300 players from around the world will converge on Alamance County this week. “It’s like the female Super Bowl for disc golf.”
By Bob Sutton
Special to The Alamance News
A record number of participants for the U.S. Women’s Disc Golf Championships will compete this week at Cedarock Park.
Nearly 350 players are registered for the tournament.
“Just due to the growth of women’s participation in disc golf,” tournament director Chuck Connelly said of the expanded field. “They’re coming from all over the world, including the best female players. Getting 300 (female) disc golfers in one place is pretty astronomical.”
“It’s a good get for us. It’s basically an equivalent of the U.S. Open.”
– Jason Thomas, owner of The Fat Frogg in Elon, a tournament sponsor and volunteer
“If you think about it, the [organizers] could have taken this anywhere in the country. This is a big deal for us. The female Super Bowl for disc golf.”
– Steve Shaw, park superintendent for Alamance County Parks of event at Cedarock Park
Three courses will be used, including a newly designed third layout, on the grounds at Cedarock Park, which is operated by Alamance Parks. The Alamance County location won the bid to be the host site.
“It’s a good get for us,” said Jason Thomas, who owns The Fat Frogg bar and grill in Elon and is a tournament sponsor and volunteer. “It’s basically an equivalent of the U.S. Open.”
The USWDGC has been held annually, except for 2020 because of the pandemic, since 1999 and is considered one of the major championships. Madison, Wisconsin, was the site of last year’s tournament.
“If you think about it, the PDGA could have taken this anywhere in the country,” said Steve Shaw, park superintendent for Alamance County Parks. “This is a big deal for us. The female Super Bowl for disc golf.”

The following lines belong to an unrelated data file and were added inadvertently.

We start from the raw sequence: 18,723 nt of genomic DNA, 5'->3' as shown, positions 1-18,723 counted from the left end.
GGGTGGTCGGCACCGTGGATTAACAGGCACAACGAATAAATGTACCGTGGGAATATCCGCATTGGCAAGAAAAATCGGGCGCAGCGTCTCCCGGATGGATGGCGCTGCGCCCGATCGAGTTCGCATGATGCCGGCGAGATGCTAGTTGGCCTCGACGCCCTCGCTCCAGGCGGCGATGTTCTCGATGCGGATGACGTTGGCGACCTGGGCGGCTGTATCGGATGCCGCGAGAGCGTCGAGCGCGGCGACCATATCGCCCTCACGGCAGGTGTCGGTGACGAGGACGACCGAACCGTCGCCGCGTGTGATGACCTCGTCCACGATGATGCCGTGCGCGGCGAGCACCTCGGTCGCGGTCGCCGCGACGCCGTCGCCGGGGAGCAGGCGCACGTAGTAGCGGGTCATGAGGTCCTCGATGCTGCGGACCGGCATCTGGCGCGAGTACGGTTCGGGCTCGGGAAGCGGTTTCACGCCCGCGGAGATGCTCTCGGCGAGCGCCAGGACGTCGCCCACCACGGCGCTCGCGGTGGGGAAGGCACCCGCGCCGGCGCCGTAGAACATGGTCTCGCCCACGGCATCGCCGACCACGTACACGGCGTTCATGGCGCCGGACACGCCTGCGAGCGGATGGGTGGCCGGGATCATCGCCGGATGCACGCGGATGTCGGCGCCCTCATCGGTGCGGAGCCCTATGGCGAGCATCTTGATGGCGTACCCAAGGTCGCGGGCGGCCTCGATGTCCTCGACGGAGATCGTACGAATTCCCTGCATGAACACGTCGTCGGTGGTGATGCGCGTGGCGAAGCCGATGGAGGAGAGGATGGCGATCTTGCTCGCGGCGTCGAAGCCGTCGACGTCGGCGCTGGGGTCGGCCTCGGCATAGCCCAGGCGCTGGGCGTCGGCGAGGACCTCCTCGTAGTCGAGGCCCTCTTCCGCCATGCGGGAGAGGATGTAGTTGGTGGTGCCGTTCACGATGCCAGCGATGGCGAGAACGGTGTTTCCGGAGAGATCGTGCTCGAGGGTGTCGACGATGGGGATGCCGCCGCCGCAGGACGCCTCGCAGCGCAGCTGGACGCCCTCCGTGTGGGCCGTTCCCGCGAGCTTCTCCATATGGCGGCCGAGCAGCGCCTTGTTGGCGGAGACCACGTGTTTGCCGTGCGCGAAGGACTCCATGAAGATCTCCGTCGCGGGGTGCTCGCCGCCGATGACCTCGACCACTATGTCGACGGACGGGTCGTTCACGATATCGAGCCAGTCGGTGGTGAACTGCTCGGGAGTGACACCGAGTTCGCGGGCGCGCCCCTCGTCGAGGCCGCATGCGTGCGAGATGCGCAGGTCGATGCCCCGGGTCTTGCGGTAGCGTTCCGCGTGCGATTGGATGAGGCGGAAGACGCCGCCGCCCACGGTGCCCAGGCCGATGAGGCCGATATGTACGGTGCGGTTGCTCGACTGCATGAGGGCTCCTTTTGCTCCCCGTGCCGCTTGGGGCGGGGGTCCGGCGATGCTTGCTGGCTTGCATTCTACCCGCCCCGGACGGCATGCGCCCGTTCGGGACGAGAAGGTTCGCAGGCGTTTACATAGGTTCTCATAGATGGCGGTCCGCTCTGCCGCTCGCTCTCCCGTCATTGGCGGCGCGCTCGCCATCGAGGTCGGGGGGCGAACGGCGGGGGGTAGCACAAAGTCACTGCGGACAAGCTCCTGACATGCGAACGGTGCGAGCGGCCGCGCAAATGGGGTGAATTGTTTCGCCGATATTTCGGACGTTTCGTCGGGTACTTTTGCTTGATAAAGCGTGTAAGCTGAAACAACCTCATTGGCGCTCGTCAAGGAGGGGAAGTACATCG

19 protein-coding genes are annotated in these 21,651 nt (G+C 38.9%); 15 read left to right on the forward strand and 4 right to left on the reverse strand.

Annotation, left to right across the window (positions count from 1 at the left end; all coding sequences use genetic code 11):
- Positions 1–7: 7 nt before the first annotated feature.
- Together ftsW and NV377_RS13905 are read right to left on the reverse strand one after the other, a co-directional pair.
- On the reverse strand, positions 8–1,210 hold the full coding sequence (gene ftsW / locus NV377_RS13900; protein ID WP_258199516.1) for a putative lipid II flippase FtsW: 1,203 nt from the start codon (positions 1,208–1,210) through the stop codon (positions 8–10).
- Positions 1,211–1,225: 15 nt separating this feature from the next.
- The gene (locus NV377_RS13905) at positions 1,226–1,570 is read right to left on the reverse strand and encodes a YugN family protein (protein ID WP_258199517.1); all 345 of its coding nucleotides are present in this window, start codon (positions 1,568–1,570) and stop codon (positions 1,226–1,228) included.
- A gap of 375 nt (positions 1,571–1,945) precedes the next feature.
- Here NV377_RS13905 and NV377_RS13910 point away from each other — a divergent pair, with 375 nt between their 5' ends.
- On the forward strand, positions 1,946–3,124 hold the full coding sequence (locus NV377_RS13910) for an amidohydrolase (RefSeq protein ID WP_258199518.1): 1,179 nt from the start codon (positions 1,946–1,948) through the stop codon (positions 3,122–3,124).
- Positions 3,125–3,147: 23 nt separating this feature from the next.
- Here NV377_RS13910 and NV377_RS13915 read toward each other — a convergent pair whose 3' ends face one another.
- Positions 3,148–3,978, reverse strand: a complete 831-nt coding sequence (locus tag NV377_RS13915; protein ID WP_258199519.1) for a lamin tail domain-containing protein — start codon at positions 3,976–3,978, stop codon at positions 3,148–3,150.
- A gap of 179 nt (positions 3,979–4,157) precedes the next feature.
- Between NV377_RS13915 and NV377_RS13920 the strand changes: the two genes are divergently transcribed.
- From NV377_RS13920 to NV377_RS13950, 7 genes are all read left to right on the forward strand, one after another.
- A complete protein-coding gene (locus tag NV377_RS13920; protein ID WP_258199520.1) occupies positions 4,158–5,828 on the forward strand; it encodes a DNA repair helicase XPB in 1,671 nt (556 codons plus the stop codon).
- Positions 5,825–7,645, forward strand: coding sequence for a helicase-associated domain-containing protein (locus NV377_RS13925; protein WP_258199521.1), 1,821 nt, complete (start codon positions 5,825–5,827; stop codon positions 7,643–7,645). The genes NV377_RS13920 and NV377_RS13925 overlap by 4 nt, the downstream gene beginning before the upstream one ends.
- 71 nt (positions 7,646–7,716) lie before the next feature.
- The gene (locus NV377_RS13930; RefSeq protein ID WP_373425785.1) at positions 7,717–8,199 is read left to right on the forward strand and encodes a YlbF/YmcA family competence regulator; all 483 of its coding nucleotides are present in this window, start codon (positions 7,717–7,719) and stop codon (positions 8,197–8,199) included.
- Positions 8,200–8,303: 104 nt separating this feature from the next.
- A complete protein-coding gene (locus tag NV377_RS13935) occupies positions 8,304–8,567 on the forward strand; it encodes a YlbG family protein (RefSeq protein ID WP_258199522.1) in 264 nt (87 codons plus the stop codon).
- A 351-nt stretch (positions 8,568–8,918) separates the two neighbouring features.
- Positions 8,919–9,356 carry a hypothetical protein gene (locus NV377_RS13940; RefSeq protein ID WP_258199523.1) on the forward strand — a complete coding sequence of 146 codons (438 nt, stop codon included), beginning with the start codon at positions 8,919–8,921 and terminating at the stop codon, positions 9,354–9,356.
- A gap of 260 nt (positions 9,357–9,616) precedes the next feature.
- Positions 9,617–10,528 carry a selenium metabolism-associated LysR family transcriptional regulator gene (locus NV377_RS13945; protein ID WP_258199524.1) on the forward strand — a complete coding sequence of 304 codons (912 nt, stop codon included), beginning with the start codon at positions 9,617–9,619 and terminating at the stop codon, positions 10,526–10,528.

With the addition of the third course, Cedarock Park became more suitable because the courses are all in the same park, Shaw said.
The Burlington Area Disc Golf Club has been instrumental in the process as well.
Registered entrants for the pro divisions have come from Canada, Estonia, Finland and Norway. Cristal Flores of Graham is among the entrants.
Other divisions have entrants from Latvia, China, and Puerto Rico. Dominique Preudhomme Martin of Burlington is entered in the Women’s Amateur 4 class. There are 24 divisions.
Connelly, who’s from Sanford, has been organizing events for more than a decade at Cedarock Park. He said the new course adds to the lure for disc golfers.
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“It’s definitely a professional course,” he said.
Shaw, who plays disc golf as an amateur and is a member of the Burlington Area Disc Golf Club, said the growth of disc golf has been widespread the past few years.
“Disc golf has been around for a long time,” Shaw said. “During COVID, it really kicked into another gear and that brought in a lot of new players.”
Cedarock Park has been the site of numerous disc golf events, but this has more tiers, Shaw said. For instance, spectator areas have been created and spots to accommodate camera angles for broadcast purposes needed to be considered.
Three days of practice rounds (Monday through Wednesday) are followed by the four-day tournament running Thursday through Sunday. Play begins at 8:00 a.m., with some of the premier divisions starting in the early afternoons. Rounds generally take about 3½-4 hours.
It’s a ticketed event for spectators, with admission $15 on Thursday and Friday, $20 on Saturday and Sunday, or a weeklong pass for $50.
Connelly said the total purse is around $100,000, with about $10,000 for the pro champion.
Other area groups are assisting in operations. The Burlington Recreation and Parks Department is helping with equipment and the Mebane Arts and Community Center was the site of Wednesday’s “Pioneer Ladies of Disc Golf” panel and a pre-tournament player dinner and meeting.